SOME parents in the Forth Valley who do not live together are running into difficulties with child contact arrangements in the wake of the coronavirus lockdown.

Members of the central Scotland group of Shared Parenting Scotland, and across the country, have reported problems with contact arrangements after restrictions on movement were put in place.

While some parents have agreed to change existing court orders or arrangements on a temporary basis, and indeed some who had been in dispute reported an improvement in relations in this time of crisis, a number of people are experiencing difficulties.

That is despite the fact that movement between parent’s homes is permitted if no one is showing symptoms of Covid-19 and after a sensible assessment of vulnerabilities.

Ian Maxwell, national manager of Shared Parenting Scotland, said: “We are receiving many calls and messages about how the current restrictions on movement will affect child contact arrangements.

“The UK Government guidance, reiterated by First Minister Nicola Sturgeon in Holyrood, sets out that moving children between their parents’ houses is permitted.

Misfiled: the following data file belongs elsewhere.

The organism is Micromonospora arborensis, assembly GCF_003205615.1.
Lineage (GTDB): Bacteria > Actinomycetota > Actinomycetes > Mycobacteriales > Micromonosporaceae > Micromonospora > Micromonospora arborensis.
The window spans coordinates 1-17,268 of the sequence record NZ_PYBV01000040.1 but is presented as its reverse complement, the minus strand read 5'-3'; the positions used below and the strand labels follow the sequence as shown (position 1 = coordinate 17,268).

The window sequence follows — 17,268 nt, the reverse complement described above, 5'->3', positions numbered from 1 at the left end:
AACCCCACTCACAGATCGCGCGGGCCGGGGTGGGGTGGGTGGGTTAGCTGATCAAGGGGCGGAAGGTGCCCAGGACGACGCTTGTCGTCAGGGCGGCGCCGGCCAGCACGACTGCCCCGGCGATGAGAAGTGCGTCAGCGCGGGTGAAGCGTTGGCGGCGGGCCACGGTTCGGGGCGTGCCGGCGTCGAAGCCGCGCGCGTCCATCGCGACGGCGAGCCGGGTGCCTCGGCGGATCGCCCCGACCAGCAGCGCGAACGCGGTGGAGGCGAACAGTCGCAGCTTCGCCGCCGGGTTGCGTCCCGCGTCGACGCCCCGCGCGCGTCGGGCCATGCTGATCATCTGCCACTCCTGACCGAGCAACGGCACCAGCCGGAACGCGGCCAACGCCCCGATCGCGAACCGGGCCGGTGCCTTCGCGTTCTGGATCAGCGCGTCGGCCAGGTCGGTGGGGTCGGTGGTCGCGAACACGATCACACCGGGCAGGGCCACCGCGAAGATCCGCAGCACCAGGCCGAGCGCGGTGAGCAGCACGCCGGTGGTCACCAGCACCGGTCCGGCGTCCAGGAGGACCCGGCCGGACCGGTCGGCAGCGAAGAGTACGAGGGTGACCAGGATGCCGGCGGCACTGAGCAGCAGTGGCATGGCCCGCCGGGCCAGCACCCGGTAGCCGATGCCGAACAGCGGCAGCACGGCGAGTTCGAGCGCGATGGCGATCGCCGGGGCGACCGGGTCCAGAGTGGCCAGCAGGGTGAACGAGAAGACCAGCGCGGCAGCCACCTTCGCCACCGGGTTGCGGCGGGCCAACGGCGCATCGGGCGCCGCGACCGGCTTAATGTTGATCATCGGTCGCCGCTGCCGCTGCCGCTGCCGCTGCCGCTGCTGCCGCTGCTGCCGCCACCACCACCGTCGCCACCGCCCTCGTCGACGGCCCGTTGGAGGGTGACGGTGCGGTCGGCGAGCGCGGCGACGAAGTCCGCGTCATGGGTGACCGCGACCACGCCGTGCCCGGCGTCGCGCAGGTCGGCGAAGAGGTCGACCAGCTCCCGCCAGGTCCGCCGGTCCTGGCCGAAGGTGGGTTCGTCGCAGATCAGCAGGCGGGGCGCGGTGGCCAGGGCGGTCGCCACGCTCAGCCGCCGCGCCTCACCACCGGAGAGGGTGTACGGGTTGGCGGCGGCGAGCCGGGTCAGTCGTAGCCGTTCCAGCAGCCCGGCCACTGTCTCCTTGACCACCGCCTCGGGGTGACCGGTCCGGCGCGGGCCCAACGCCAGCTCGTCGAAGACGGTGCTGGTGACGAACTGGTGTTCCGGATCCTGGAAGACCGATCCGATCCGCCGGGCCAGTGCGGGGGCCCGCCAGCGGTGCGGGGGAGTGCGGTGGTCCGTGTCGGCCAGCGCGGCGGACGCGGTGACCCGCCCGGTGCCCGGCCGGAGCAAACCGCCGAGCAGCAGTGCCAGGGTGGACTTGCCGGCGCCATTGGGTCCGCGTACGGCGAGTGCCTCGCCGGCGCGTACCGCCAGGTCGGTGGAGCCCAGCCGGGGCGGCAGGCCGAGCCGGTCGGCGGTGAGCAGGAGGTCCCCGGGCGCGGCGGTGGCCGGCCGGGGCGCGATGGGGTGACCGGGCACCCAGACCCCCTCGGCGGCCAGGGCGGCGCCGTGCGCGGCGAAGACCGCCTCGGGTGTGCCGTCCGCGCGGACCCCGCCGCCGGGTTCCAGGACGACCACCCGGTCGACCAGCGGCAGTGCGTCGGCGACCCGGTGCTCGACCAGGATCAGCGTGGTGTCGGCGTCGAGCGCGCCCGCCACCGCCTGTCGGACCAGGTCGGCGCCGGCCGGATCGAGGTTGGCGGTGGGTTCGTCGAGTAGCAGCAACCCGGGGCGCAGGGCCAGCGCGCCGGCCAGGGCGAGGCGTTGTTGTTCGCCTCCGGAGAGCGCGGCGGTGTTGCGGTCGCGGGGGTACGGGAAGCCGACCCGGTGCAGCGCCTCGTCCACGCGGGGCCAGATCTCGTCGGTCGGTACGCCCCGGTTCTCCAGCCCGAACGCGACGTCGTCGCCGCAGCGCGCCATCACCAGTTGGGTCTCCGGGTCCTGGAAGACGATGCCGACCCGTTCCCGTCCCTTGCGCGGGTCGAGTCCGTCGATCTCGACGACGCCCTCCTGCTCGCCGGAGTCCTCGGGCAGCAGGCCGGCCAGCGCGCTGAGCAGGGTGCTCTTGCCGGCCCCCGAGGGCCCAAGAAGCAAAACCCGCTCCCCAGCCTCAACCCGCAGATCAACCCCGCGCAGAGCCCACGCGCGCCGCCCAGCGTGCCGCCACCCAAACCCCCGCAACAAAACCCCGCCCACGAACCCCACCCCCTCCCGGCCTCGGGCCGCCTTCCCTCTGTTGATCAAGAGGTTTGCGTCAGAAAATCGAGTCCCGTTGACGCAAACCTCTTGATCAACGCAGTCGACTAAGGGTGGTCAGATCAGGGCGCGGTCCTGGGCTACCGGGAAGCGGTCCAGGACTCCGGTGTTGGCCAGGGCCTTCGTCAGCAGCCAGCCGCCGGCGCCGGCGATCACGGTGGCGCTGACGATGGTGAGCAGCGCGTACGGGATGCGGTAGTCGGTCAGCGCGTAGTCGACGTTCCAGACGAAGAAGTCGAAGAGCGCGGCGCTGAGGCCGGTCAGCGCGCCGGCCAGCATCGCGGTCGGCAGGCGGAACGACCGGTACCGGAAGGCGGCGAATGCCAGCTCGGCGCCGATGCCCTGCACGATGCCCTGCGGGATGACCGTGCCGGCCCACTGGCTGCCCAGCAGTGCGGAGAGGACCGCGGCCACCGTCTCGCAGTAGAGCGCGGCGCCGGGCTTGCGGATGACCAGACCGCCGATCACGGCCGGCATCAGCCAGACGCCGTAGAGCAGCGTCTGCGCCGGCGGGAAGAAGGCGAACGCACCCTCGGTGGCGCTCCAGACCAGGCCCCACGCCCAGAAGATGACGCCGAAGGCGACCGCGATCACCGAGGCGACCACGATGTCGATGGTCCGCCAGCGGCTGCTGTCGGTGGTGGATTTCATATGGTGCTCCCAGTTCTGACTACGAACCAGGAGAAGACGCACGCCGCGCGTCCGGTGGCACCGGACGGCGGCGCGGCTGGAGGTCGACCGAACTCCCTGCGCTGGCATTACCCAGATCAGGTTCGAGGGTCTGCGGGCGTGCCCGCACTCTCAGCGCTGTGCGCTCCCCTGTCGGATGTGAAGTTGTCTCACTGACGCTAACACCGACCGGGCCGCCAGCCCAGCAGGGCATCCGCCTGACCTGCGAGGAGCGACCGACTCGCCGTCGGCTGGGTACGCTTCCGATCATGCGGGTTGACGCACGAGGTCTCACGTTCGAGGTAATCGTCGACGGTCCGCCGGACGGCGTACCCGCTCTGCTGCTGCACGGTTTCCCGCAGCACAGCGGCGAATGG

“We are asking parents who do not live together to consider the importance to their children of knowing that both their parents are there for them during this frightening time.”

A key message is that while the virus might alter the “letter” of a court order, the “spirit” of the order should be delivered by making safe alternative arrangements.

If there genuinely is a health concern and people are self-isolating, contact should still take place over the phone or via online video chat, added Jackie Young, solicitor at the MFY Partnership in Airdrie, one of the rota of pro bono lawyers attending a monthly shared parenting group in central Scotland.

Jackie mainly deals with those who are experiencing problems and might feel the crisis is being exploited to stop contact arrangements altogether.

She said: “The courts have made it very clear that if someone is ill or vulnerable and they are in self-isolation the children should be made available by phone or FaceTime so they can keep communication with both parents.

“We are finding a lot of clients are coming to us for advice, what they should do if mums are refusing to answer the phone – that’s a very common thing.”

Concerns are being raised both by parents who have the children and are worried with a difficult and demanding ex partner, also parents who are finding contact is being withdrawn inappropriately.

Jackie added: “We are also advising people still to take account of their children’s views and think what it’s like for the children at the moment.”

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